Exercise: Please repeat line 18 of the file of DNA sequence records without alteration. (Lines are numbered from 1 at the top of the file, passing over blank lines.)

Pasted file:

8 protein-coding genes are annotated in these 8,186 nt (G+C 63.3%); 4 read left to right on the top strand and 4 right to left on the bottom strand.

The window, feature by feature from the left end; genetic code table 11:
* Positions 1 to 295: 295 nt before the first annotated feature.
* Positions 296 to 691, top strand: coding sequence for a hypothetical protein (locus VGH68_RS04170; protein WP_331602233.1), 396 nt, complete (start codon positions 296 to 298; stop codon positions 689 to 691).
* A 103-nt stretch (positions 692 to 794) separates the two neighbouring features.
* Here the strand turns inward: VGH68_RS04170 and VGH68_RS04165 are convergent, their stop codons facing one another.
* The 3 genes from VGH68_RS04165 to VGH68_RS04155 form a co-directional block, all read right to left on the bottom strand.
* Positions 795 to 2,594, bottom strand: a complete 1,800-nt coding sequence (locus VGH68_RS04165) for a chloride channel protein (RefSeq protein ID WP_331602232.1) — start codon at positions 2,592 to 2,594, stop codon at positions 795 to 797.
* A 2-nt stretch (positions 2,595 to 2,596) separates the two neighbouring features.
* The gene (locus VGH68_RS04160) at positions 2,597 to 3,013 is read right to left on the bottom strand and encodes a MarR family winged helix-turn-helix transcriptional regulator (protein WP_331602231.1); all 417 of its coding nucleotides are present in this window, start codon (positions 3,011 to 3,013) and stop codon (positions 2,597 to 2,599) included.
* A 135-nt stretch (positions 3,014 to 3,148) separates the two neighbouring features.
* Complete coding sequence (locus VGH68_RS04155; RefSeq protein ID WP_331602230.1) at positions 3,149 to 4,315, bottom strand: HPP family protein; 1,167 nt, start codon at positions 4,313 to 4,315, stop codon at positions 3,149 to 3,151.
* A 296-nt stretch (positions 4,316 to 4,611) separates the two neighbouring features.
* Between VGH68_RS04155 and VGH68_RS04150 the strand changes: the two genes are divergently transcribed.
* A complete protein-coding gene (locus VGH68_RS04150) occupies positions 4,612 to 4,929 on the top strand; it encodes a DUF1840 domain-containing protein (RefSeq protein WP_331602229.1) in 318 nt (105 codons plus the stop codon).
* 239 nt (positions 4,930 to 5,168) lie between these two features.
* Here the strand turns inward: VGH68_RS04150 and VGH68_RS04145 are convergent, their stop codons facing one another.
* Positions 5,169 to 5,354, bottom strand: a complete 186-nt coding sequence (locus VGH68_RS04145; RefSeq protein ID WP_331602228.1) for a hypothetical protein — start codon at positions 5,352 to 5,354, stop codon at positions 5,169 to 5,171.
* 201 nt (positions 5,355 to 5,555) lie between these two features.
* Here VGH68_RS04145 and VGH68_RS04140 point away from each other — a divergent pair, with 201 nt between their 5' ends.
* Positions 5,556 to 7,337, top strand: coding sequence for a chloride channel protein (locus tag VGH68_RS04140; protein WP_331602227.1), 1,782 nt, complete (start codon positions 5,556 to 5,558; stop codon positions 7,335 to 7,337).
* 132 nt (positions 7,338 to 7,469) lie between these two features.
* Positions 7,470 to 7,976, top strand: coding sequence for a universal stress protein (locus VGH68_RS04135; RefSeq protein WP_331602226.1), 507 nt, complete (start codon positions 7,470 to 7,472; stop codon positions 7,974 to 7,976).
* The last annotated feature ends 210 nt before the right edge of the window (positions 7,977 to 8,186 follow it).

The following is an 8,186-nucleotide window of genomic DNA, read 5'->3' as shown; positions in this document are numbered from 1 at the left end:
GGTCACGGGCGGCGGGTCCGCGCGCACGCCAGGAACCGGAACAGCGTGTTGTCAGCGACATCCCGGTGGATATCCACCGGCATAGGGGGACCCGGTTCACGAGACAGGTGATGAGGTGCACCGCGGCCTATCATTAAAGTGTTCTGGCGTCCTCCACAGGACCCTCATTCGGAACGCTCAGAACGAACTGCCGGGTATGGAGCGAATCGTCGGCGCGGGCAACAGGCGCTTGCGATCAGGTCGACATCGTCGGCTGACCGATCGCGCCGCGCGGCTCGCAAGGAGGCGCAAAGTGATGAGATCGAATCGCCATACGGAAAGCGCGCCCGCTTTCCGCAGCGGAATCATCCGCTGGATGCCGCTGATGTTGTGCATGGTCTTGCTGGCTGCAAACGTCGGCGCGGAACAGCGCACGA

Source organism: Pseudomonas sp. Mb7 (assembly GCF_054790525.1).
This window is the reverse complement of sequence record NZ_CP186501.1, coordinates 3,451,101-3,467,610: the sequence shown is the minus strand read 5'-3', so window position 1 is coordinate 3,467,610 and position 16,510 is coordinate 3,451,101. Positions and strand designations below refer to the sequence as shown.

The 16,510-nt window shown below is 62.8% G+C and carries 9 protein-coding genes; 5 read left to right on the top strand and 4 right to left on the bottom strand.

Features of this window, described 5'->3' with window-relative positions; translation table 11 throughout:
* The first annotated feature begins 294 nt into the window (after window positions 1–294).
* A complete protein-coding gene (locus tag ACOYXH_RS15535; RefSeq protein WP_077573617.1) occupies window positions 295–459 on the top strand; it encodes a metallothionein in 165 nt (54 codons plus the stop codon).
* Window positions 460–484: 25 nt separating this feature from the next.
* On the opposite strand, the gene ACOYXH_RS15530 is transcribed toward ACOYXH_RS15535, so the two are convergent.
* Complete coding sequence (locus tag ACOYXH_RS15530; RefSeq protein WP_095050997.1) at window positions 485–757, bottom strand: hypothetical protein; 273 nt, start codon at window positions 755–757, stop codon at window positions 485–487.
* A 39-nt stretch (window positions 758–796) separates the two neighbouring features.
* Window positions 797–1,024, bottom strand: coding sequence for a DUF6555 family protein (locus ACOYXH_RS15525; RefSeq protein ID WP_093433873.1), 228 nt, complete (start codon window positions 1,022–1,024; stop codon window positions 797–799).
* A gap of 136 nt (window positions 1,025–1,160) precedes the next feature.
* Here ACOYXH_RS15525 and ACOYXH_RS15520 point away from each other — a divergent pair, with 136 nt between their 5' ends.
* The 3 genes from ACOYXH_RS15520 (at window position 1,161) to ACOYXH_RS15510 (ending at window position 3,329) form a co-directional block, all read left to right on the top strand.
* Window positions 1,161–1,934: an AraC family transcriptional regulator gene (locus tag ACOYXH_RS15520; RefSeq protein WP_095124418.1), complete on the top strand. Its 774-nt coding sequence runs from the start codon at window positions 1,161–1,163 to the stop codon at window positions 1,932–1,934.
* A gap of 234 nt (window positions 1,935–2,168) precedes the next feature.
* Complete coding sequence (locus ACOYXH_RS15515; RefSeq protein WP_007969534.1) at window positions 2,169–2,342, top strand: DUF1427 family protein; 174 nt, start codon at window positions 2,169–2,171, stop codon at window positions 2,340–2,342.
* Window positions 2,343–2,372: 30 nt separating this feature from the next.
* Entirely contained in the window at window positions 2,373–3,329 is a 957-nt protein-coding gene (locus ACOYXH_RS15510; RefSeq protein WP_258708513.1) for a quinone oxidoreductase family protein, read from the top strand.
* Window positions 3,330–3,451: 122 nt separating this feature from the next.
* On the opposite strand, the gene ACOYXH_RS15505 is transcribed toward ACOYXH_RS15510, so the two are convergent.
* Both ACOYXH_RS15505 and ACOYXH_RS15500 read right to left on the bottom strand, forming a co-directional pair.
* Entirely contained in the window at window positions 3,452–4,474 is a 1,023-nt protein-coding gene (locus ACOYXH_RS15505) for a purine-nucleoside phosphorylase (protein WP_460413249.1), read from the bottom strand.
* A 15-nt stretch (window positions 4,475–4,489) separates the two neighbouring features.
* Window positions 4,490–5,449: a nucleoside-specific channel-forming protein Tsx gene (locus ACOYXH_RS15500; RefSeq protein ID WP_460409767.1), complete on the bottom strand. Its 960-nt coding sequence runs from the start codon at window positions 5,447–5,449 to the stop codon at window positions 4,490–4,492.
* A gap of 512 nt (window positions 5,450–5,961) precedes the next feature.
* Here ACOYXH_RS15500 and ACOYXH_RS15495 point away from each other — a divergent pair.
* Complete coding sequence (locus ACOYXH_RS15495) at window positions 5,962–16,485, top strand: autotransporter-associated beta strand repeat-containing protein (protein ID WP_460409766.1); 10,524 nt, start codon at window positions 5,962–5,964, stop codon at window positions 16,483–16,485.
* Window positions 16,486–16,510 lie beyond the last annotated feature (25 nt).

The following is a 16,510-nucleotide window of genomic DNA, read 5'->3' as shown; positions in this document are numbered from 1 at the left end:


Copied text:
* Positions 5,169 to 5,354, bottom strand: a complete 186-nt coding sequence (locus VGH68_RS04145; RefSeq protein ID WP_331602228.1) for a hypothetical protein — start codon at positions 5,352 to 5,354, stop codon at positions 5,169 to 5,171.